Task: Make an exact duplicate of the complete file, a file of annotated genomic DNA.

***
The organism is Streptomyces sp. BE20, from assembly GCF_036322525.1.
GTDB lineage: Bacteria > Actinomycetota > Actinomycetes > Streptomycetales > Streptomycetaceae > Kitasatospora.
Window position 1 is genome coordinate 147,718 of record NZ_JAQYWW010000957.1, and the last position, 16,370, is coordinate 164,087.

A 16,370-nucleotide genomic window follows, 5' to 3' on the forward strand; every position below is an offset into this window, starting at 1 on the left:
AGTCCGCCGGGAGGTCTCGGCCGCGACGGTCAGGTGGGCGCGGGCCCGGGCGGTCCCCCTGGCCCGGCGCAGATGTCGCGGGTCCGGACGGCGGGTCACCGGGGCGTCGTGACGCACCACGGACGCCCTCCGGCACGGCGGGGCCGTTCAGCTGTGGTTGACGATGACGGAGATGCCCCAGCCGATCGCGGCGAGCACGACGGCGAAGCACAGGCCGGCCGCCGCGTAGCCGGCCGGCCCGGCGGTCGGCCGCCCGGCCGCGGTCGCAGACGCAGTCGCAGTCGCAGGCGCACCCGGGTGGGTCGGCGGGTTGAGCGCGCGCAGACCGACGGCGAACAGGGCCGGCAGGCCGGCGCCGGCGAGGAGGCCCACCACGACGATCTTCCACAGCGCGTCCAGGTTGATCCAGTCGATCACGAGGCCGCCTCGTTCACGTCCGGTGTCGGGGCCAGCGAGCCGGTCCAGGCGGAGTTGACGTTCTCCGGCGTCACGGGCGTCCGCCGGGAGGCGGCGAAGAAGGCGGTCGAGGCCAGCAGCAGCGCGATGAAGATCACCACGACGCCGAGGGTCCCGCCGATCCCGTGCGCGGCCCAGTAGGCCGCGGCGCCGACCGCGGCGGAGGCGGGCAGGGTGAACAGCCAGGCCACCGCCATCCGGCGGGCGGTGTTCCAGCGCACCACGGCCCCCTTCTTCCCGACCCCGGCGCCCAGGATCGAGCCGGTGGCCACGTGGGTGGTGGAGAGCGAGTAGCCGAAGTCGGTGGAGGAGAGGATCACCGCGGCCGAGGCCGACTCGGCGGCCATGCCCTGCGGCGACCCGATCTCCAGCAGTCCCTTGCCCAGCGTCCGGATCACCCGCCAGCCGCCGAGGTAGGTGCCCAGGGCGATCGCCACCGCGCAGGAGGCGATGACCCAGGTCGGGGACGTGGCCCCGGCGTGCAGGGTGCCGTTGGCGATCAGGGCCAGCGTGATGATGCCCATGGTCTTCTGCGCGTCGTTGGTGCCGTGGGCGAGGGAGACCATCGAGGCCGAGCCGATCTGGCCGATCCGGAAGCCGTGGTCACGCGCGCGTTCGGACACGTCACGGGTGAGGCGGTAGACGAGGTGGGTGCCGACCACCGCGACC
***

The organism is Streptomyces sp. BE20, from assembly GCF_036322525.1.
GTDB lineage: Bacteria > Actinomycetota > Actinomycetes > Streptomycetales > Streptomycetaceae > Kitasatospora.
Window position 1 is genome coordinate 147,718 of record NZ_JAQYWW010000957.1, and the last position, 16,370, is coordinate 164,087.

A 16,370-nucleotide genomic window follows, 5' to 3' on the forward strand; every position below is an offset into this window, starting at 1 on the left:
AGTCCGCCGGGAGGTCTCGGCCGCGACGGTCAGGTGGGCGCGGGCCCGGGCGGTCCCCCTGGCCCGGCGCAGATGTCGCGGGTCCGGACGGCGGGTCACCGGGGCGTCGTGACGCACCACGGACGCCCTCCGGCACGGCGGGGCCGTTCAGCTGTGGTTGACGATGACGGAGATGCCCCAGCCGATCGCGGCGAGCACGACGGCGAAGCACAGGCCGGCCGCCGCGTAGCCGGCCGGCCCGGCGGTCGGCCGCCCGGCCGCGGTCGCAGACGCAGTCGCAGTCGCAGGCGCACCCGGGTGGGTCGGCGGGTTGAGCGCGCGCAGACCGACGGCGAACAGGGCCGGCAGGCCGGCGCCGGCGAGGAGGCCCACCACGACGATCTTCCACAGCGCGTCCAGGTTGATCCAGTCGATCACGAGGCCGCCTCGTTCACGTCCGGTGTCGGGGCCAGCGAGCCGGTCCAGGCGGAGTTGACGTTCTCCGGCGTCACGGGCGTCCGCCGGGAGGCGGCGAAGAAGGCGGTCGAGGCCAGCAGCAGCGCGATGAAGATCACCACGACGCCGAGGGTCCCGCCGATCCCGTGCGCGGCCCAGTAGGCCGCGGCGCCGACCGCGGCGGAGGCGGGCAGGGTGAACAGCCAGGCCACCGCCATCCGGCGGGCGGTGTTCCAGCGCACCACGGCCCCCTTCTTCCCGACCCCGGCGCCCAGGATCGAGCCGGTGGCCACGTGGGTGGTGGAGAGCGAGTAGCCGAAGTCGGTGGAGGAGAGGATCACCGCGGCCGAGGCCGACTCGGCGGCCATGCCCTGCGGCGACCCGATCTCCAGCAGTCCCTTGCCCAGCGTCCGGATCACCCGCCAGCCGCCGAGGTAGGTGCCCAGGGCGATCGCCACCGCGCAGGAGGCGATGACCCAGGTCGGGGACGTGGCCCCGGCGTGCAGGGTGCCGTTGGCGATCAGGGCCAGCGTGATGATGCCCATGGTCTTCTGCGCGTCGTTGGTGCCGTGGGCGAGGGAGACCATCGAGGCCGAGCCGATCTGGCCGATCCGGAAGCCGTGGTCACGCGCGCGTTCGGACACGTCACGGGTGAGGCGGTAGACGAGGTGGGTGCCGACCACCGCGACC